Thursday, October 21, 2010

Daniel Maguire on the Wedding of Sexuality and Spirituality

As most readers of this blog would know, moral theologian and author Daniel Maguire (pictured at left) will be in the Twin Cities this evening sharing his thoughts and insights on “Why You Can Be Catholic and Support Gay Marriage.” His talk at St. Mark’s Episcopal Cathedral in Minneapolis is being sponsored by Catholics for Marriage Equality MN. For more information, clickhere.

As I mentioned in an earlier post, this evening’s event will definitely be an enlightening and timely presentation, especially given the MN Catholic bishops’ current anti-gay marriage campaign ahead of the November 2 state elections. Of course, the result of the gubernatorial component of these elections may well determine the future of same-sex marriage in Minnesota. After all, gubernatorial candidates Mark Dayton of the DFL and Tom Horner of the Independence Party support same-sex marriage. Republican candidate Tom Emmer does not. And as Nicole Sotelo notes, “Any Catholic Minnesotan who watches the [bishops’ anti-gay marriage] DVD and [Emmer’s] television ad – both issued in the same week – receives a one-two punch and knows exactly who [the bishops are] championing.”

Anyway, in the lead up to Daniel Maguire’s visit to the Twin Cities I’ve been sharing over the past few days excerpts from his book Whose Church? – A Concise Guide to Progressive Catholicism. I conclude this series with the following excerpt – one that explores the “wedding of sexuality and spirituality.”


The touchstones of healthy spirituality, respect, justice, hope, and joy, are the hallmarks of good sex. Sex with a partner you do not respect is corrosive. It used to be said animal humanum post coitum triste, or “humans after love-making are sad.” And according to the poet Yeats, “a pity beyond all telling is hid in the heart of love.” That can happen. Sex awakens hopes for intimacy and the priceless gift of mutual trust. The sadness of prostitution is that it brings together hopeless partners; it fails to blend sex with our moral hopes. That is sad. Sex workers are victims, and Jesus was remarkably kind to them.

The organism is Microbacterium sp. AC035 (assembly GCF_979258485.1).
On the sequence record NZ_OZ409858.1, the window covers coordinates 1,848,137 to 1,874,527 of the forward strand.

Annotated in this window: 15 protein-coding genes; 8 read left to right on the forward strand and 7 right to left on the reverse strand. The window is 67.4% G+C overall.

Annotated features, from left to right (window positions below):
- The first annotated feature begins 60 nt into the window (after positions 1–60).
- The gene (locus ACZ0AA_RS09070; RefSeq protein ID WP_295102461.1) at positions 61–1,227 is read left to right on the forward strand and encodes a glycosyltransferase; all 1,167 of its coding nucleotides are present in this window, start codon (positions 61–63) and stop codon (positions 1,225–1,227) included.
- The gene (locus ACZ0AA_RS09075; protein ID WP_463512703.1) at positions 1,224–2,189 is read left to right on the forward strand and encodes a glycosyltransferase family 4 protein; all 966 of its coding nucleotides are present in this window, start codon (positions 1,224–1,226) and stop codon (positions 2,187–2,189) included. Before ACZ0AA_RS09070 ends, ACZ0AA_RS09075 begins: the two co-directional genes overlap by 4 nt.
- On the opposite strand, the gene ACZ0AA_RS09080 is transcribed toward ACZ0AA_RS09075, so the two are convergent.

Sex wrapped in mutual caring is exalting; it blends body and spirit in orgasmic unity. It affirms our beauty as persons.

Pleasure is what sex is about, yet stoic philosophy invaded Western culture with the idea that sexual pleasure is presumed guilty until proven innocent. Only procreative intent could bring acquittal. Such nonsense! Sex rarely has anything to do with procreation. The old axiom “Listen to your body” was misapplied here. We listened too much to the penis when we should have sought an audience with the clitoris. Sexual ethics has been caught in a penis monologue. The penis has divided loyalties and multiple missions; it is concerned with procreation and waste removal. The clitoris is single-minded. Its one goal, as ethicist Susan Ross says, is “exquisite female sexual pleasure.” Clitoral wisdom is our need.

The penis has for too long dominated the sexual imagination of the Western world. Dismissing all the pleasuring possibilities available via “outercourse,” the great sexual heresy is that “no intercourse = no sex.” Without penile penetration of the vagina, sex has not happened. Bill Clinton was a preacher and practitioner of this aberrant gospel.

The hatred of women’s sexual pleasure, going all the way to enforced clitoridectomy, actually evinces a perverted sense of its importance. No wonder weak men fear it. It contains a liberative message. Part of homophobia comes from the fact that gay and lesbian sex does not seek validation in reproductivity and is simply and honestly about relationship, love, and pleasure. That is threatening to those who are pleasure-phobic.

For more of Daniel Maguire’s thoughts, see the previous Wild Reed posts:
Daniel Maguire on the Progressive Core of Catholicism
Daniel Maguire on Catholicism's "Long History of Demeaning Sexuality"
Daniel Maguire on Sex as Liturgy
Honoring (and Learning from) the Passion of Saints Sergius and Bacchus

See also the related Wild Reed posts:
The Standard of Sexual Ethics: Human Flourishing, Not Openness to Procreation
Relationship: The Crucial Factor in Sexual Morality
Making Love, Giving Life
The Non-Negotiables of Human Sex
Human Sex: Weird and Silly, Messy and Sublime
Sex as Mystery, Sex as Light (Part 1)
Sex as Mystery, Sex as Light (Part 2)
Getting It Right

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